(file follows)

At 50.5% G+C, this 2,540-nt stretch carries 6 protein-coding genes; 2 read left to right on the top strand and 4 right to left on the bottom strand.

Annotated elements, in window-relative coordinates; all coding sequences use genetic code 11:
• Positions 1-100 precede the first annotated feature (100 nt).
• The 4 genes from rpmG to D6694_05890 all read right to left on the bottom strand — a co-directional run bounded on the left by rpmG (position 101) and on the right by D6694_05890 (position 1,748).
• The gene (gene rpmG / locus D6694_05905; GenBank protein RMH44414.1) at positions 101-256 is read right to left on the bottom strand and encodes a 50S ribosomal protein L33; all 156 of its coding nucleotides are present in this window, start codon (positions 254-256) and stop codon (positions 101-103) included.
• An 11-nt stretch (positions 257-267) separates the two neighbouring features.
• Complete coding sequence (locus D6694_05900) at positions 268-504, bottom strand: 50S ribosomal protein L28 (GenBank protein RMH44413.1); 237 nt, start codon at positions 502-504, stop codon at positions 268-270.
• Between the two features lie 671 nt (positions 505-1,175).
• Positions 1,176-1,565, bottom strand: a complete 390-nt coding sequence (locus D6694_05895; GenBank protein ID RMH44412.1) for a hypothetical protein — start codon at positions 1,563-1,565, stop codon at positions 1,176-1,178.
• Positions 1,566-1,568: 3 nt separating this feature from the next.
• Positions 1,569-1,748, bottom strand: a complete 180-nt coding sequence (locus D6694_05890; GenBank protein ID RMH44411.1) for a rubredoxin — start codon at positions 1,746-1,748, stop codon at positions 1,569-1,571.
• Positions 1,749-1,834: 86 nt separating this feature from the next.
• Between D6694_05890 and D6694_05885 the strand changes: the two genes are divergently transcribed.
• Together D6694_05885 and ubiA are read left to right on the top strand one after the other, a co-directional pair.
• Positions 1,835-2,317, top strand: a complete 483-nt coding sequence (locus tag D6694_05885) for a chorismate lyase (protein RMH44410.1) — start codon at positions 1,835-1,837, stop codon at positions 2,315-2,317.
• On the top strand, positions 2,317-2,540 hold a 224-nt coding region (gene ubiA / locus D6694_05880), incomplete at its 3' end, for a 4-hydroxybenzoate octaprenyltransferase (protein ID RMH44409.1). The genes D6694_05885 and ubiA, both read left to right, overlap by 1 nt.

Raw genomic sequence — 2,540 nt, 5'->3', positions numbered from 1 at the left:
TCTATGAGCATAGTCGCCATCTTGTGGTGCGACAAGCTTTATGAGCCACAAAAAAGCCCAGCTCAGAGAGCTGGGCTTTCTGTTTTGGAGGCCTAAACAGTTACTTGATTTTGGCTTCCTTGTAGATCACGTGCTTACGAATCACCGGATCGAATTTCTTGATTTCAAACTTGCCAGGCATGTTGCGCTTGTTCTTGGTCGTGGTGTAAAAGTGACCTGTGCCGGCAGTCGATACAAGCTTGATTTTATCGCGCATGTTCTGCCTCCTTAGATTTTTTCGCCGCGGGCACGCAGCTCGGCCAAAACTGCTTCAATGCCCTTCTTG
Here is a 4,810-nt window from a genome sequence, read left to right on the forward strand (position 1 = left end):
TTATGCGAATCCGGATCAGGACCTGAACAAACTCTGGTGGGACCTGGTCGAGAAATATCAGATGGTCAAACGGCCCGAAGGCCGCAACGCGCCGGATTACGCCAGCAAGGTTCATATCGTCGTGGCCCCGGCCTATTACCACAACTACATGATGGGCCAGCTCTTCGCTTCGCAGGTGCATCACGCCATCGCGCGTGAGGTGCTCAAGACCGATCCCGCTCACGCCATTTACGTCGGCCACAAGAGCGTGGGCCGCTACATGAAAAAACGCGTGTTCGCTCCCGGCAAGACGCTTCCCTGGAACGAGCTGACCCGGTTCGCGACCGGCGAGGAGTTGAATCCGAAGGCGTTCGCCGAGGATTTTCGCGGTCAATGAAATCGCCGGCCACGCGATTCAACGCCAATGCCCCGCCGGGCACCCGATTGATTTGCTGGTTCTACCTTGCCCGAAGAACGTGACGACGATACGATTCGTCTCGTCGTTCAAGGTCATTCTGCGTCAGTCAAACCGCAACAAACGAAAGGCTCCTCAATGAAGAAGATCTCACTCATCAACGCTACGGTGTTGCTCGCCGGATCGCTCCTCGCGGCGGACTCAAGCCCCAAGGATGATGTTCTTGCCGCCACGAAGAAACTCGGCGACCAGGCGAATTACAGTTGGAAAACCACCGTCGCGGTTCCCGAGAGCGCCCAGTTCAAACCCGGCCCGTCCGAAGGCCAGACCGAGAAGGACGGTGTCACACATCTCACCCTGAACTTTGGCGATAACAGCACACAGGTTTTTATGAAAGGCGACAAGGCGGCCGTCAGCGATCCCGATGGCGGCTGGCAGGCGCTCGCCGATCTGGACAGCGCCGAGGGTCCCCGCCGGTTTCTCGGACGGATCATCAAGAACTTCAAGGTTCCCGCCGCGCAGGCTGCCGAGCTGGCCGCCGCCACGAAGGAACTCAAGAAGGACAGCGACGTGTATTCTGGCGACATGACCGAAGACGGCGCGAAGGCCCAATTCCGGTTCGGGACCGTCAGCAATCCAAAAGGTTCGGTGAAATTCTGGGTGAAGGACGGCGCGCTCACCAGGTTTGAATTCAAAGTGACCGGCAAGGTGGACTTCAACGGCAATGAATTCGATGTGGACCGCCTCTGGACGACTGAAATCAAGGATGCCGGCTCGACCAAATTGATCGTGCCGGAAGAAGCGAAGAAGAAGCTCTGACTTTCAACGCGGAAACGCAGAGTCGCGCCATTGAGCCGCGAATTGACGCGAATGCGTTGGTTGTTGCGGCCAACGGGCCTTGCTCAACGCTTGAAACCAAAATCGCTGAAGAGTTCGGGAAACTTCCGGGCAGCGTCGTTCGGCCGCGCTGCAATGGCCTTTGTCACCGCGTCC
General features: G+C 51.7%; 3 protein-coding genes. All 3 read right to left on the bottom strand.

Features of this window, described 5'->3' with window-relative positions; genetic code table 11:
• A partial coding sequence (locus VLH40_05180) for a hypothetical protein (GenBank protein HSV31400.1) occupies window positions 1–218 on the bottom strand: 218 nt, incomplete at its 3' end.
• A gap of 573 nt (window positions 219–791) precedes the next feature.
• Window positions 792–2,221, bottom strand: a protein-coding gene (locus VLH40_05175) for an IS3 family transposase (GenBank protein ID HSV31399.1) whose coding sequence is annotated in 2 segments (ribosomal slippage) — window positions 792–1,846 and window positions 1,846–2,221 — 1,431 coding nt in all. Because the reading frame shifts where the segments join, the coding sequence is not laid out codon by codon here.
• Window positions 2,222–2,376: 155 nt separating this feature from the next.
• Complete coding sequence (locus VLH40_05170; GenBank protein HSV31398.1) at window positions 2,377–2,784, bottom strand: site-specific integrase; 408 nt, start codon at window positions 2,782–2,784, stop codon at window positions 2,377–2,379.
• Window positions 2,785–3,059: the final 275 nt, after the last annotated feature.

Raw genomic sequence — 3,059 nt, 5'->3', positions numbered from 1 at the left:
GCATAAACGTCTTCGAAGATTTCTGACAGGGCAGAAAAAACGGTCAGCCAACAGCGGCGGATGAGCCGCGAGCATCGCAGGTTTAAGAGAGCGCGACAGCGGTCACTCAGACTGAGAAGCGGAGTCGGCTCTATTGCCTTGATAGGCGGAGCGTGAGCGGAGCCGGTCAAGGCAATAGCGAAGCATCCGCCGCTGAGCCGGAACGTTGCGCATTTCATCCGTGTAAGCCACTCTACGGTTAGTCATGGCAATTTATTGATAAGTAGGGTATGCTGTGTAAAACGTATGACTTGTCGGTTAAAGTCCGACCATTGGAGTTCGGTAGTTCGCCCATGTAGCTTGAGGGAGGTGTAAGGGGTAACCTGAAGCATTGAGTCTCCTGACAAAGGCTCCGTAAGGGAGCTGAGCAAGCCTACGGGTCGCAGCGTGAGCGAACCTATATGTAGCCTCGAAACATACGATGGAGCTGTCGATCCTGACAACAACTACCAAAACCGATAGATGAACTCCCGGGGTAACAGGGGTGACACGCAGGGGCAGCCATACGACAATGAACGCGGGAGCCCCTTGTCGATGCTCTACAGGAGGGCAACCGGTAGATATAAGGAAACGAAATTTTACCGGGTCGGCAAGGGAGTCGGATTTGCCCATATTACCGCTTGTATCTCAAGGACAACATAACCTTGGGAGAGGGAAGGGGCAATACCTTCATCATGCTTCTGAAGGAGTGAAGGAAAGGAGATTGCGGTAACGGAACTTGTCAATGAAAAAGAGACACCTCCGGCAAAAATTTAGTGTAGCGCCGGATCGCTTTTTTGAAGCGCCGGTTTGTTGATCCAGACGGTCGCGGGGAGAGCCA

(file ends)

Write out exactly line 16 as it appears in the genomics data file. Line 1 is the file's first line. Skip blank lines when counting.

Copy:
• On the top strand, positions 2,317-2,540 hold a 224-nt coding region (gene ubiA / locus D6694_05880), incomplete at its 3' end, for a 4-hydroxybenzoate octaprenyltransferase (protein ID RMH44409.1). The genes D6694_05885 and ubiA, both read left to right, overlap by 1 nt.